Sports director Ed Beamon said a talented field will once again be the hallmark of the four-day race.
Some of the biggest names in U.S. professional cycling – Davis Phinney, Alexi Grewal, Scott Moninger and Chris Horner
– have won the Redlands Classic since its inception in 1985.
"The opening time trial will certainly set the stage, but with two circuit races and a criterium, there
will be an opportunity to shake things up a little bit with aggressive racing," Beamon said.
Team Type 1 was founded in 2004 by U.S. racers Phil Southerland and Joe Eldridge to inspire people living
with diabetes to take a proactive approach to managing their health and overcoming obstacles often associated with the condition.
This is the first year Team Type 1 has fielded a professional squad, after winning the corporate team division of the Race
Across America the past two years.
Four of the 15 riders on Team Type 1’s professional squad have Type 1 diabetes. Two of them –
Southerland and Australian Fabio Calabria – are on the roster for Redlands. Team Type 1’s other riders for the
four-day race are: Moises Aldape of Mexico, Australian Ben Brooks, Valeriy Kobzarenko of the Ukraine and Chris Jones, Ian
MacGregor and Shawn Milne of the United States.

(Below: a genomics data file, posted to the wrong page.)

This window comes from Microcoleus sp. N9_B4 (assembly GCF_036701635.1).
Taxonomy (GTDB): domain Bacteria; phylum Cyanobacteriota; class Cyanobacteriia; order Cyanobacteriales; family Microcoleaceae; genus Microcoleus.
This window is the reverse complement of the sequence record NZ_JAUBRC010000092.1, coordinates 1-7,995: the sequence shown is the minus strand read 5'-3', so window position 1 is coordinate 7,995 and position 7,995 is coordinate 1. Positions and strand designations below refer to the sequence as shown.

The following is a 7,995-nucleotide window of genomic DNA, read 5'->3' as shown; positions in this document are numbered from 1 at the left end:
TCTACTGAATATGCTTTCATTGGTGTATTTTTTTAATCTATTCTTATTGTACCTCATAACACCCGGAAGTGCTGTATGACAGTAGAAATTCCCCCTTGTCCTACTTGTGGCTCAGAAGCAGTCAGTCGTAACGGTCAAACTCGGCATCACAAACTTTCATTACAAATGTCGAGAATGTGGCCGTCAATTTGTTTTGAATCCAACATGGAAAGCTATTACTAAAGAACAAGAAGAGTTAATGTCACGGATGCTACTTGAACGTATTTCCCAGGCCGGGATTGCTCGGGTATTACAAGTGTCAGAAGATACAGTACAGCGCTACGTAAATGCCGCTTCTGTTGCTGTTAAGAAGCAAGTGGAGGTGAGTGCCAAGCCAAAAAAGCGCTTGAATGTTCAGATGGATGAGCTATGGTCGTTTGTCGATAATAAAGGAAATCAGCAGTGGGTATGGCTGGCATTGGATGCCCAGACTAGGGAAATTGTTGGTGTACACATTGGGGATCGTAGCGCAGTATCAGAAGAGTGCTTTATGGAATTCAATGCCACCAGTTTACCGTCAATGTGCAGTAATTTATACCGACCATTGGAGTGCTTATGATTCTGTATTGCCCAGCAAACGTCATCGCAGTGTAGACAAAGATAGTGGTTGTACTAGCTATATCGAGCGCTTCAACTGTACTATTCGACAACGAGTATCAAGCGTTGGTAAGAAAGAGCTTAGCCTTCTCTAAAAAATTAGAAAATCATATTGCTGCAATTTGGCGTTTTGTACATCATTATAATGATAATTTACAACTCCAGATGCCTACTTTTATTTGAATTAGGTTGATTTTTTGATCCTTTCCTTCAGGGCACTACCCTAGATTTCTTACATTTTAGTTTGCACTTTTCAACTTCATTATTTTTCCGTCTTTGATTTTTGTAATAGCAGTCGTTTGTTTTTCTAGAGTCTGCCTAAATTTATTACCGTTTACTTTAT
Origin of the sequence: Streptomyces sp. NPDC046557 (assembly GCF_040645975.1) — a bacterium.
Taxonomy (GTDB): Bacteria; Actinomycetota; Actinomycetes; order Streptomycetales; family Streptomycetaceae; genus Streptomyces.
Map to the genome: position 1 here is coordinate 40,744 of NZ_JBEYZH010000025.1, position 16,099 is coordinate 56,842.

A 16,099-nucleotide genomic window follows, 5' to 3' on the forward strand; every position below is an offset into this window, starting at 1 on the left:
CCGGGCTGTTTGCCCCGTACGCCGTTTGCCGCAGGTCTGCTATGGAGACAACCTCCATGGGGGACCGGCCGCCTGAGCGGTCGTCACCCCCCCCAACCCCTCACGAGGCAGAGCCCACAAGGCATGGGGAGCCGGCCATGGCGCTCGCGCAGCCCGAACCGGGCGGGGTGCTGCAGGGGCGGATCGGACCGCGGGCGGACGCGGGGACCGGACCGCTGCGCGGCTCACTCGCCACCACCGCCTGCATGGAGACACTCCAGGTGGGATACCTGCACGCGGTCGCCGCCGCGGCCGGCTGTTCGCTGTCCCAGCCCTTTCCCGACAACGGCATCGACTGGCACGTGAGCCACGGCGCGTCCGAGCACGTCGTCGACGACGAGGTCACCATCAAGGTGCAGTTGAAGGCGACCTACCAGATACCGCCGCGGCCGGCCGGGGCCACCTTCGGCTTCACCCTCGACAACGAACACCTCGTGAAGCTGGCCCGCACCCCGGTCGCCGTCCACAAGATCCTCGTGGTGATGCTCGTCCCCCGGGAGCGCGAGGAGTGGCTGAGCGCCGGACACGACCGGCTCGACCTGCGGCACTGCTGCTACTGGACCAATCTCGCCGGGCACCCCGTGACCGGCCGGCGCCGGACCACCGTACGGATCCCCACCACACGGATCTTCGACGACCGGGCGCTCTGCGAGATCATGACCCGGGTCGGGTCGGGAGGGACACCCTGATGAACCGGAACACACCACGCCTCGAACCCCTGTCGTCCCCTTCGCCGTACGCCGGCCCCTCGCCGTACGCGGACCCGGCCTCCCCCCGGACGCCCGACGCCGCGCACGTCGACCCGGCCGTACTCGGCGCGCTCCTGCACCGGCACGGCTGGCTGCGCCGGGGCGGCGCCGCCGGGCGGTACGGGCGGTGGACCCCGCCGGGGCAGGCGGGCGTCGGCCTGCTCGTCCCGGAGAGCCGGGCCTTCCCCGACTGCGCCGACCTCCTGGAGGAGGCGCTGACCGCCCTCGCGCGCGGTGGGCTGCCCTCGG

Beamon said Milne and Kobzarenko will be looked upon as contenders for stage wins. Milne won Stage 5
of the Tour de Taiwan last month, while Kobzarenko was runner-up on Stage 6. Team Type 1 also has a second place finish on
team classification to its credit at the Tour of Langkawi in Malaysia in February.
"I think Shawn definitely will be one of our targets for the week and Kobzarenko gives us an added dimension,"
Beamon said. "He’s capable of a decent time trial and he likes to race aggressively as well. That combination should
give us two guys to try and set up."
Thursday’s 3.1-mile (5 km) prologue Sun Time Trial is primarily uphill and may very well set the
tone for the remainder of the race, Beamon said.
"Anytime there’s a time trial in American racing, it’s consequential because there’s
not that many stages after that to disrupt what happens after that stage," he said.
Friday’s Stage 1 is the new 85-mile (138 km) City of Beaumont Road Race featuring three rated climbs
on each of five laps of a 17-mile circuit. It replaces the Oak Glen Road Race that finished with a brutal mountaintop finish.
Stage 2 is the 1st Centennial Bank/KWB Wealth Managers Criterium Saturday on a highly technical, one-mile
(1.2 km), nine-corner course in downtown Redlands. Five time bonus sprints that are up for grabs virtually guarantee action
from start to finish during the 90-minute race.
Sunday’s Stage 3 Beaver Medical Group Sunset Road Race is a challenging 91-mile (146.5 km) race
featuring a climb on each of five laps around a circuit, as well as two time bonus sprints.
"The final day is always decisive," Beamon said. "It is a difficult stage to control, and the field generally
explodes because of the aggressive racing."
That situation was illustrated in last year’s race when overall leader Scott Moninger (BMC) could
not stay with a breakaway, allowing Andrew Bajadali (Jelly Belly Pro Cycling) to steal the victory.